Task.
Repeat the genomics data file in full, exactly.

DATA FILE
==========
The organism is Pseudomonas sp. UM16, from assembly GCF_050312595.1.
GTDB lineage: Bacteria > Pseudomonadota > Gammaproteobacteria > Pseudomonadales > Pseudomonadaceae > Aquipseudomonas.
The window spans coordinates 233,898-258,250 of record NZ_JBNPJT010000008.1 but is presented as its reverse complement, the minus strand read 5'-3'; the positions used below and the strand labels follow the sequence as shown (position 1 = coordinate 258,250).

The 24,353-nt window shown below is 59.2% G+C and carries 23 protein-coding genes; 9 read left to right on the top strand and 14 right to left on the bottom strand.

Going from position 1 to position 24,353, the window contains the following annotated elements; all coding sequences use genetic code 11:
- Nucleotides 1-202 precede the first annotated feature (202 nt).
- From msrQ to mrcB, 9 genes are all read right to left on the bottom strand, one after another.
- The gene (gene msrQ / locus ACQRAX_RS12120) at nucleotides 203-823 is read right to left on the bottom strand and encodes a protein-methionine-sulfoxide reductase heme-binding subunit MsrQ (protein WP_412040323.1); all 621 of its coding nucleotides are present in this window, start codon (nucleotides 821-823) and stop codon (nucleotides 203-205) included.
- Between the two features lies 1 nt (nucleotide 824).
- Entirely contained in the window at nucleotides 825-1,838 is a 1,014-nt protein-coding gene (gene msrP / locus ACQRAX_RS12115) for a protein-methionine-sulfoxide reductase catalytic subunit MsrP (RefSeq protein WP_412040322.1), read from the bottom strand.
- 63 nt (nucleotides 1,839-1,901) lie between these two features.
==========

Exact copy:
The organism is Pseudomonas sp. UM16, from assembly GCF_050312595.1.
GTDB lineage: Bacteria > Pseudomonadota > Gammaproteobacteria > Pseudomonadales > Pseudomonadaceae > Aquipseudomonas.
The window spans coordinates 233,898-258,250 of record NZ_JBNPJT010000008.1 but is presented as its reverse complement, the minus strand read 5'-3'; the positions used below and the strand labels follow the sequence as shown (position 1 = coordinate 258,250).

The 24,353-nt window shown below is 59.2% G+C and carries 23 protein-coding genes; 9 read left to right on the top strand and 14 right to left on the bottom strand.

Going from position 1 to position 24,353, the window contains the following annotated elements; all coding sequences use genetic code 11:
- Nucleotides 1-202 precede the first annotated feature (202 nt).
- From msrQ to mrcB, 9 genes are all read right to left on the bottom strand, one after another.
- The gene (gene msrQ / locus ACQRAX_RS12120) at nucleotides 203-823 is read right to left on the bottom strand and encodes a protein-methionine-sulfoxide reductase heme-binding subunit MsrQ (protein WP_412040323.1); all 621 of its coding nucleotides are present in this window, start codon (nucleotides 821-823) and stop codon (nucleotides 203-205) included.
- Between the two features lies 1 nt (nucleotide 824).
- Entirely contained in the window at nucleotides 825-1,838 is a 1,014-nt protein-coding gene (gene msrP / locus ACQRAX_RS12115) for a protein-methionine-sulfoxide reductase catalytic subunit MsrP (RefSeq protein WP_412040322.1), read from the bottom strand.
- 63 nt (nucleotides 1,839-1,901) lie between these two features.